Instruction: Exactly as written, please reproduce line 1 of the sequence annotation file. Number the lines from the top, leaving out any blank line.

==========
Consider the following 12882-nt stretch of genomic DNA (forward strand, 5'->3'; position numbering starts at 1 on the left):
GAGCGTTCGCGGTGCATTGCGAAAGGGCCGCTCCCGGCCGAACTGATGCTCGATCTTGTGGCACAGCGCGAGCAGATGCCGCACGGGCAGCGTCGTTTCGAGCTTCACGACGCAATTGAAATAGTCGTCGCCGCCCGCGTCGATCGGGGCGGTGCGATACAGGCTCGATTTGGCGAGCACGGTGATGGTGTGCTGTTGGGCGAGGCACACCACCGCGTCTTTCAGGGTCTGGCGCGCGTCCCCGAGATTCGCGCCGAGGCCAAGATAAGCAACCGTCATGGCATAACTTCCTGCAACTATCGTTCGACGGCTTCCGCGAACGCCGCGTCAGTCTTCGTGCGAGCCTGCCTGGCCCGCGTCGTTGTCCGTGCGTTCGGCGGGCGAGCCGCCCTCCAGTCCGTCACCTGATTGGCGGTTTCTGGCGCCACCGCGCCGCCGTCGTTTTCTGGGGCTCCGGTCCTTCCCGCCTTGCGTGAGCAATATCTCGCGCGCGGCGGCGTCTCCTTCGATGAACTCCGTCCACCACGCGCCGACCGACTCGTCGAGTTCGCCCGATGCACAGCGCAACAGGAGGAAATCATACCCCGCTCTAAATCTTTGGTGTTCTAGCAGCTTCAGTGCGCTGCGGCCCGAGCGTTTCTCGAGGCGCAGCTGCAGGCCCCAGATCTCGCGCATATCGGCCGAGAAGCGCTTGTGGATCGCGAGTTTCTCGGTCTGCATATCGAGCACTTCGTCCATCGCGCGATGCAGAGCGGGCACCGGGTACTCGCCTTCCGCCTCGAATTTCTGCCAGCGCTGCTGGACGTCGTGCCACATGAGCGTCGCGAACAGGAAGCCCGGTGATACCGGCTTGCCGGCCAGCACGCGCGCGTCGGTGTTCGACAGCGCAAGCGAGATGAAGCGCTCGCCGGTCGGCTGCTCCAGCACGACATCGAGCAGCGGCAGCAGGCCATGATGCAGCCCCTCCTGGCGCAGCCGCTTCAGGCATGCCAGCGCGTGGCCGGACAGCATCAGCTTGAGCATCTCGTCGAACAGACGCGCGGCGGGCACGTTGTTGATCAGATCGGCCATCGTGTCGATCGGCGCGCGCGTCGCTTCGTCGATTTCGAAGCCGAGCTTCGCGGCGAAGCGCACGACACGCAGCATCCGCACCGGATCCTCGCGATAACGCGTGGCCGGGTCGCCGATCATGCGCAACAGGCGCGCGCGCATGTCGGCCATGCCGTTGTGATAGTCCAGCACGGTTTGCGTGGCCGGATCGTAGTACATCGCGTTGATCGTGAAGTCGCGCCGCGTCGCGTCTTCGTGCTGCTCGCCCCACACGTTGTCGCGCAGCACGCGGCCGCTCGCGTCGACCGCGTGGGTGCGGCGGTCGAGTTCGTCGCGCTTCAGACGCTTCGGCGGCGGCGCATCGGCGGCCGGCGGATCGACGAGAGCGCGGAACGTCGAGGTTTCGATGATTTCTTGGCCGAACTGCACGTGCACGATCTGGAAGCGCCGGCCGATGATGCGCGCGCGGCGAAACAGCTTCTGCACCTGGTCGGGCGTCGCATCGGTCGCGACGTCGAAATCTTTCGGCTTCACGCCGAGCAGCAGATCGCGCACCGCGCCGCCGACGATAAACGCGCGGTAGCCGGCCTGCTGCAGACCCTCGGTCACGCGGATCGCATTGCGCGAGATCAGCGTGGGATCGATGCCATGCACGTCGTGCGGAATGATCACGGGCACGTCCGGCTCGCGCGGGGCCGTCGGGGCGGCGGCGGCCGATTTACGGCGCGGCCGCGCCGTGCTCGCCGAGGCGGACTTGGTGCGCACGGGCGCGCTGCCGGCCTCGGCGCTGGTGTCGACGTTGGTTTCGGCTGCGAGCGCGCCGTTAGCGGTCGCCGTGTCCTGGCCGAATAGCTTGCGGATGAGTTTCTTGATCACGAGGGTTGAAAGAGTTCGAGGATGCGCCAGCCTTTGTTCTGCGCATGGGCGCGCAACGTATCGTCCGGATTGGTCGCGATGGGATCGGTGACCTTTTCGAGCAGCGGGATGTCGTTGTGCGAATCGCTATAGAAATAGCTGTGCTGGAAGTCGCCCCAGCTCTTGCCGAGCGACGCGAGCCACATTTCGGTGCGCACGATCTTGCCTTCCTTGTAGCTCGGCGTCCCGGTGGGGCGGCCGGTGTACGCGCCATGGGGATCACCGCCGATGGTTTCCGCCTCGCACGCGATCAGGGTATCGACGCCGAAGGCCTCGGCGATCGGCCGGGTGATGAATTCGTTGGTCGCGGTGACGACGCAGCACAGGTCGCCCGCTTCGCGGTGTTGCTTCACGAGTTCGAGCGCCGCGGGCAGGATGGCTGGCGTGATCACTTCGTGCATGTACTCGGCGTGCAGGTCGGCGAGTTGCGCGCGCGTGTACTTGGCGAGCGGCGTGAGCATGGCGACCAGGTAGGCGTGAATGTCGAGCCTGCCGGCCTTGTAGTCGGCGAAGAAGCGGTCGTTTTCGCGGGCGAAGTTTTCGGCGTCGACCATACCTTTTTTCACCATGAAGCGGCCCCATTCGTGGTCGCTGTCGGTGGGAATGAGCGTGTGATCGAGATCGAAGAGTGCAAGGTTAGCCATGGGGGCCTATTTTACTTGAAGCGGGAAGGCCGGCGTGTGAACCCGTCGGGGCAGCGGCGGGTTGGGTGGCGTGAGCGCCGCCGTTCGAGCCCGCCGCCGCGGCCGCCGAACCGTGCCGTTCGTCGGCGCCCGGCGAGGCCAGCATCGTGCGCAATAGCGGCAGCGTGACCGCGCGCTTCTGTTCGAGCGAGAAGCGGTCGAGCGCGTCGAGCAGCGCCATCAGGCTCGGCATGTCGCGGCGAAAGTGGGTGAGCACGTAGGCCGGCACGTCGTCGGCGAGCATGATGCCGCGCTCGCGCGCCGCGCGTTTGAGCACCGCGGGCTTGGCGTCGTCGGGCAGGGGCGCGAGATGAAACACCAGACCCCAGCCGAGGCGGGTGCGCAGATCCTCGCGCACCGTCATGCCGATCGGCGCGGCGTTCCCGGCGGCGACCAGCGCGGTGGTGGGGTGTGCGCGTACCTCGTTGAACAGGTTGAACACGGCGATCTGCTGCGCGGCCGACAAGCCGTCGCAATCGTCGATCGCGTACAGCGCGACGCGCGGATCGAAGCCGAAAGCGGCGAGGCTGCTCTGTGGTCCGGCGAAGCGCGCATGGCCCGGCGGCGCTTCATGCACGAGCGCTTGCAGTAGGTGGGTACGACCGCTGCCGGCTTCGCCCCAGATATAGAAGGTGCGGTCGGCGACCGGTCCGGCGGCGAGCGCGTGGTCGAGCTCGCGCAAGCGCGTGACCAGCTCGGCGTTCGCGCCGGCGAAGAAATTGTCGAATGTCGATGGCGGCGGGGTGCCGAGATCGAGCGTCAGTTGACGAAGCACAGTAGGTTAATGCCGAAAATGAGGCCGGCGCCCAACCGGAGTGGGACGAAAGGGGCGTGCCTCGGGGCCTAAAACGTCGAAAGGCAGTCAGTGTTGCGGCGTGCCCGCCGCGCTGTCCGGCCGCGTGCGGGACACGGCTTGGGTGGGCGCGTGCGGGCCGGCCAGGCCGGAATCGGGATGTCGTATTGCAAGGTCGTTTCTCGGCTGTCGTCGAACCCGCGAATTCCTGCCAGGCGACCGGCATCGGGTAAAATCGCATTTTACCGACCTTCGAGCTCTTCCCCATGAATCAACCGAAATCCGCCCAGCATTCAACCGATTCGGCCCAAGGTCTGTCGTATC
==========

Consider the following 12882-nt stretch of genomic DNA (forward strand, 5'->3'; position numbering starts at 1 on the left):